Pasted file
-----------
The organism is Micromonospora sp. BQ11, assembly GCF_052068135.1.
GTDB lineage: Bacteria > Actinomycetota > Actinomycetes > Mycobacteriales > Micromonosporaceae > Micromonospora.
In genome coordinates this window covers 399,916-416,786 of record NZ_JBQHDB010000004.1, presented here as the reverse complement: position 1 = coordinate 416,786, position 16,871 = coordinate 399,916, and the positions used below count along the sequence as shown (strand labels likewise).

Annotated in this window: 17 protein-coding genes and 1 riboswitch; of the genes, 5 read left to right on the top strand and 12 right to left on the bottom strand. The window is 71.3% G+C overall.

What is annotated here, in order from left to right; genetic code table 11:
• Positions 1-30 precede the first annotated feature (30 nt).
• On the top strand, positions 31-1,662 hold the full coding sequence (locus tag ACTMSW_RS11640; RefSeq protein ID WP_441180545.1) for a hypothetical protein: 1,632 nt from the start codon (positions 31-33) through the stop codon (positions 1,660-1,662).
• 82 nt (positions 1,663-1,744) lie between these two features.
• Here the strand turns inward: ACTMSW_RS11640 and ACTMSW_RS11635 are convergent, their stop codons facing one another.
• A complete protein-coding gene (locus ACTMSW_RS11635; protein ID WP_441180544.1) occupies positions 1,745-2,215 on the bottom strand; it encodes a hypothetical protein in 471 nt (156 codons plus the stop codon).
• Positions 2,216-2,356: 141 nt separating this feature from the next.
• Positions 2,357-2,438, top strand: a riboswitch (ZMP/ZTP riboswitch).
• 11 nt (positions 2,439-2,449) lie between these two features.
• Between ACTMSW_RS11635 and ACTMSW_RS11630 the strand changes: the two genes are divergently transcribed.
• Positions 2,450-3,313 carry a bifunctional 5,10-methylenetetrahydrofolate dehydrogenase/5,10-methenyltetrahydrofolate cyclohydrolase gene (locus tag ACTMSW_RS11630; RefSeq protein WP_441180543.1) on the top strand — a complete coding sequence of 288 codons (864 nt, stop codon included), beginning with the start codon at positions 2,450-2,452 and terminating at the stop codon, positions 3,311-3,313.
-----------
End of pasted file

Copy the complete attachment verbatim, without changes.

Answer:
The organism is Micromonospora sp. BQ11, assembly GCF_052068135.1.
GTDB lineage: Bacteria > Actinomycetota > Actinomycetes > Mycobacteriales > Micromonosporaceae > Micromonospora.
In genome coordinates this window covers 399,916-416,786 of record NZ_JBQHDB010000004.1, presented here as the reverse complement: position 1 = coordinate 416,786, position 16,871 = coordinate 399,916, and the positions used below count along the sequence as shown (strand labels likewise).

Annotated in this window: 17 protein-coding genes and 1 riboswitch; of the genes, 5 read left to right on the top strand and 12 right to left on the bottom strand. The window is 71.3% G+C overall.

What is annotated here, in order from left to right; genetic code table 11:
• Positions 1-30 precede the first annotated feature (30 nt).
• On the top strand, positions 31-1,662 hold the full coding sequence (locus tag ACTMSW_RS11640; RefSeq protein ID WP_441180545.1) for a hypothetical protein: 1,632 nt from the start codon (positions 31-33) through the stop codon (positions 1,660-1,662).
• 82 nt (positions 1,663-1,744) lie between these two features.
• Here the strand turns inward: ACTMSW_RS11640 and ACTMSW_RS11635 are convergent, their stop codons facing one another.
• A complete protein-coding gene (locus ACTMSW_RS11635; protein ID WP_441180544.1) occupies positions 1,745-2,215 on the bottom strand; it encodes a hypothetical protein in 471 nt (156 codons plus the stop codon).
• Positions 2,216-2,356: 141 nt separating this feature from the next.
• Positions 2,357-2,438, top strand: a riboswitch (ZMP/ZTP riboswitch).
• 11 nt (positions 2,439-2,449) lie between these two features.
• Between ACTMSW_RS11635 and ACTMSW_RS11630 the strand changes: the two genes are divergently transcribed.
• Positions 2,450-3,313 carry a bifunctional 5,10-methylenetetrahydrofolate dehydrogenase/5,10-methenyltetrahydrofolate cyclohydrolase gene (locus tag ACTMSW_RS11630; RefSeq protein WP_441180543.1) on the top strand — a complete coding sequence of 288 codons (864 nt, stop codon included), beginning with the start codon at positions 2,450-2,452 and terminating at the stop codon, positions 3,311-3,313.